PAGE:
USSEC’s Global Grain, Soy and Transportation Outlook in Philippines Attracts 100 Participants
- General News
USSEC Southeast Asia successfully hosted the Global Grain, Soy and Transportation Outlook on March 10 in Manila, Philippines. Held at the Marco Polo Ortigas, almost 100 commercial decision makers from grain and oilseed trade, livestock production integrators, compound feed producers, farmers associations and agricultural officials attended the event, which was an extension of the equally successful 10th Asia Grain Transportation Conference held earlier in Phuket, Thailand which saw 140 participants from Southeast Asia region.
Two morning workshops, jointly conducted by USSEC consultants Jay O’Neil of Kansas State University’s International Grain Program and Paul Smolen of Agri Networks Management, covered the main price components (basis and futures) which make up commodity price; price risks management using futures and options; and factors to look out for which impact global trade and prices.
In his opening address, USSEC CEO Jim Sutter congratulated the industry stakeholders for their collective efforts in successfully and effectively managing the issues posed by the Philippine Supreme Court’s recent ruling on biotech eggplants which posed a threat to crippling the importation of U.S. agricultural products.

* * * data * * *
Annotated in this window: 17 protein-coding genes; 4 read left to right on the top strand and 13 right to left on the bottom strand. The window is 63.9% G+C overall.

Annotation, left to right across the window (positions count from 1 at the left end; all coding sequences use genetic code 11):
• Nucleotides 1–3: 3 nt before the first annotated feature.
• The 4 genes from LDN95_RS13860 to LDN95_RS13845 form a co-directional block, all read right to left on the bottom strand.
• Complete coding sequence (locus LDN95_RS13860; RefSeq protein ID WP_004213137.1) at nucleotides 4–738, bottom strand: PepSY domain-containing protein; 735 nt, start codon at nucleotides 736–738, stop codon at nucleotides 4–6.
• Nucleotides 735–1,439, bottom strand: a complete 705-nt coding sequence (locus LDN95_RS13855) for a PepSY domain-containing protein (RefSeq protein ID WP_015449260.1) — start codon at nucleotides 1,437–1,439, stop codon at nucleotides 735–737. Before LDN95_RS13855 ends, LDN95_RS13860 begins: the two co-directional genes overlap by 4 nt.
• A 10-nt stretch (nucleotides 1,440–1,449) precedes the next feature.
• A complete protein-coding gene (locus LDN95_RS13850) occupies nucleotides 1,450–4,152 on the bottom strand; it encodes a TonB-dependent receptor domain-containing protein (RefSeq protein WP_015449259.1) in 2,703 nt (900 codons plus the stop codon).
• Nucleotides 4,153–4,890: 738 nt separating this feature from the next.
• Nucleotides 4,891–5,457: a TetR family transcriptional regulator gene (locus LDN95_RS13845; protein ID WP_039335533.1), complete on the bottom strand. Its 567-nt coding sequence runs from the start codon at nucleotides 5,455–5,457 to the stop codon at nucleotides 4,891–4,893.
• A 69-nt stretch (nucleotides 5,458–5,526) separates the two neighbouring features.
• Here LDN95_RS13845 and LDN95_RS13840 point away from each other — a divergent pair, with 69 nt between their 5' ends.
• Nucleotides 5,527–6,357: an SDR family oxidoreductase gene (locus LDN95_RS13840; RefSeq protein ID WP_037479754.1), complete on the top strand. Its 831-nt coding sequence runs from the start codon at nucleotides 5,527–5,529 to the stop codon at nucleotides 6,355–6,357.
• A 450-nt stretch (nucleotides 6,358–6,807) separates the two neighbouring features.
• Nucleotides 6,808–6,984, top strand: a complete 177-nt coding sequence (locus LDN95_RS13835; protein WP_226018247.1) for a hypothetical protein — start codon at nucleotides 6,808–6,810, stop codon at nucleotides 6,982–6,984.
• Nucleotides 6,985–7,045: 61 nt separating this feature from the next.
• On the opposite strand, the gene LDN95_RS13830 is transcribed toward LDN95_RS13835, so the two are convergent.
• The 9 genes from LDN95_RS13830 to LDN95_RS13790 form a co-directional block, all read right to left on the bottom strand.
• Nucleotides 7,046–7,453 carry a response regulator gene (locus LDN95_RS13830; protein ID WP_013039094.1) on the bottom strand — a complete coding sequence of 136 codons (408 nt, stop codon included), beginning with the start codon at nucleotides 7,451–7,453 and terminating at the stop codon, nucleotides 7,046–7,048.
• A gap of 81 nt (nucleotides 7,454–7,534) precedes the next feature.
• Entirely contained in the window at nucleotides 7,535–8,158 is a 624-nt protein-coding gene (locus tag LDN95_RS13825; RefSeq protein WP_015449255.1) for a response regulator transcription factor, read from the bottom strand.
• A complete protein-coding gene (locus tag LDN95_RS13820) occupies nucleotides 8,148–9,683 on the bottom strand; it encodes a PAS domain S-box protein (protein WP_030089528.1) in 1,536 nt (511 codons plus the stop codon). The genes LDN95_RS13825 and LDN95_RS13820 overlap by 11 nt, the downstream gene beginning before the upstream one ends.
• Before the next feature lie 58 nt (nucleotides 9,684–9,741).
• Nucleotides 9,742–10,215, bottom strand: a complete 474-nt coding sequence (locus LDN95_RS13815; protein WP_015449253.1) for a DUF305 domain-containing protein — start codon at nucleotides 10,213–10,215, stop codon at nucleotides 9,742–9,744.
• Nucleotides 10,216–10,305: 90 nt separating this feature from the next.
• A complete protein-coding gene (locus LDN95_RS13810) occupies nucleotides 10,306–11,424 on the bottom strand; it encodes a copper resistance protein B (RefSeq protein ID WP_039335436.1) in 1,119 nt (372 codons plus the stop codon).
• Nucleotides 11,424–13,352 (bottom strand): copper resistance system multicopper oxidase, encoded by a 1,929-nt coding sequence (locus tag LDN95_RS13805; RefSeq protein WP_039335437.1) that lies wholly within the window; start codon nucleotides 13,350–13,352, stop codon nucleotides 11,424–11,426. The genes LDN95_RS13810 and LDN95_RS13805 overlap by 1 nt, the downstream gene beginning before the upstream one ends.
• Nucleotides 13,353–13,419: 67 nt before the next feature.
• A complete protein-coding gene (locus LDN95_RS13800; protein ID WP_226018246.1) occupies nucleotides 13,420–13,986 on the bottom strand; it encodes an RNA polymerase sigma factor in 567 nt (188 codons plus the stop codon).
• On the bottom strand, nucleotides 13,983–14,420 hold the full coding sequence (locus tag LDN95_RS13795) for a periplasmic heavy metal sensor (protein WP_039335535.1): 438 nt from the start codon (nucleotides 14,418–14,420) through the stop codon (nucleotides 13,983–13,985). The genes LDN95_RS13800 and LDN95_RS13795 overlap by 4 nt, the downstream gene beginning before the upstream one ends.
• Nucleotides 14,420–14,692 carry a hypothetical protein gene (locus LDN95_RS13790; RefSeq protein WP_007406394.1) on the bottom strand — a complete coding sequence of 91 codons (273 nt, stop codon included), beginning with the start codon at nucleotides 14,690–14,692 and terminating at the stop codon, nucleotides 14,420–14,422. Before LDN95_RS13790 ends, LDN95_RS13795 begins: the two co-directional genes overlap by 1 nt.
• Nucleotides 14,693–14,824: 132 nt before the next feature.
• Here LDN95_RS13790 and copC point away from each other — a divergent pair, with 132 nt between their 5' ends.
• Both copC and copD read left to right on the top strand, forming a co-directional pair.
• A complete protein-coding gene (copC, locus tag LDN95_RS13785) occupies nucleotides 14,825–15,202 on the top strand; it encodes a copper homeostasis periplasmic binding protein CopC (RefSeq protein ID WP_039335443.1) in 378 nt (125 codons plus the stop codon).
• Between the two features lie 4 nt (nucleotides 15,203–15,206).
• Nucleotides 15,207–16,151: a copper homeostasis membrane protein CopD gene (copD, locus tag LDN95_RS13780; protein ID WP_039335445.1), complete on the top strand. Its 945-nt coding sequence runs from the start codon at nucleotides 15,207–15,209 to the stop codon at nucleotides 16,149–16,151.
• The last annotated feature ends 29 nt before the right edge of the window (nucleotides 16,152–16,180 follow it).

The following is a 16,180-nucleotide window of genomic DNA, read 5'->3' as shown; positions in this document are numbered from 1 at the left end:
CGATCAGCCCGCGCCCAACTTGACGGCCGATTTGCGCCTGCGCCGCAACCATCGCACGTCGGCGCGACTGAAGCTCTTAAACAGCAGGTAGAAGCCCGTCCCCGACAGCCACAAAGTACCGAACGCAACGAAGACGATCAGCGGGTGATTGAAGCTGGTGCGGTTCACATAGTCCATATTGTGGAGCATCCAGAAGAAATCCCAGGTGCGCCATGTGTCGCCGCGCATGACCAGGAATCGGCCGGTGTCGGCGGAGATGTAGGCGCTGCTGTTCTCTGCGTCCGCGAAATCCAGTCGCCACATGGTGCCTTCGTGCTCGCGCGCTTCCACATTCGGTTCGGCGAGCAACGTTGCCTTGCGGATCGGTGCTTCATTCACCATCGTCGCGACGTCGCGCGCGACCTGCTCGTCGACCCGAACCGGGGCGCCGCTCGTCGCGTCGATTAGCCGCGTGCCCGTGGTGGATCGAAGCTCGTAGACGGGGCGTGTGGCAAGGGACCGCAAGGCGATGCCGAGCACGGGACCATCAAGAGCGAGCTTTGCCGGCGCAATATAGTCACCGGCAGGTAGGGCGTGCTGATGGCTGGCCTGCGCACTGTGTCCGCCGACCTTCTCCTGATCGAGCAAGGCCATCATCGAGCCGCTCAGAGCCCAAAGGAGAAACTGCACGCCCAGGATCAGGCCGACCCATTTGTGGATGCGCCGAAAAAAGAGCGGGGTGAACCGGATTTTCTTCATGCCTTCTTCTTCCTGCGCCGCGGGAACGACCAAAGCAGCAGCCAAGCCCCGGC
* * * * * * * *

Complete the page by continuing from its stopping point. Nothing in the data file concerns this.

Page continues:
Jon Schaeffer, director of the South Dakota Soybean Association, spoke about the U.S. soybean crop outlook and practices on his farm including a conservation reserve program, no-till practices, re-useable fuel, cover crops and technology; his efforts and contribution to minimizing his farm’s carbon footprint; and doing his part for sustainability. Mr. Sutter affirmed the U.S. Soy family’s commitment to continue using practices that are environmentally, socially and economically sustainable and explained the audit and certification process for both the production and export of sustainable soy.
Speakers Emily French, managing director of ConsiliAgra; Joseph Sowers, assistant regional vice president, South Asia, U.S. Wheat Associates; and Nicholas Hoyt, vice president of Informa Economics presented their outlook for the global oilseeds and grain crops and trade.
Mr. Smolen presented the soybean value package which buyers of U.S. Soy can expect to receive when they make their purchase - intrinsic values, extrinsic values, skills and learning and commercial relationships, while Mr. O’Neil summarized the freight outlook presented at the 10th Asia Grain Transportation Conference in Phuket, Thailand.
The Philippines is the biggest customer of U.S. soybean meal in Southeast Asia, the world’s 6th largest pork producer, and ranks 20th in global feed production. The total imports for U.S. soybeans into Philippines in MY 2015 are 115 thousand metric tons (TMT) and 1.42 million metric tons (MMT) for soybean meal, an 89 percent and 65 percent market share respectively.
Based on written feedback received, almost half a million metric tons of U.S. soybean meal were indicated to be transacted or negotiated by the participants at the conference for 2016 so far.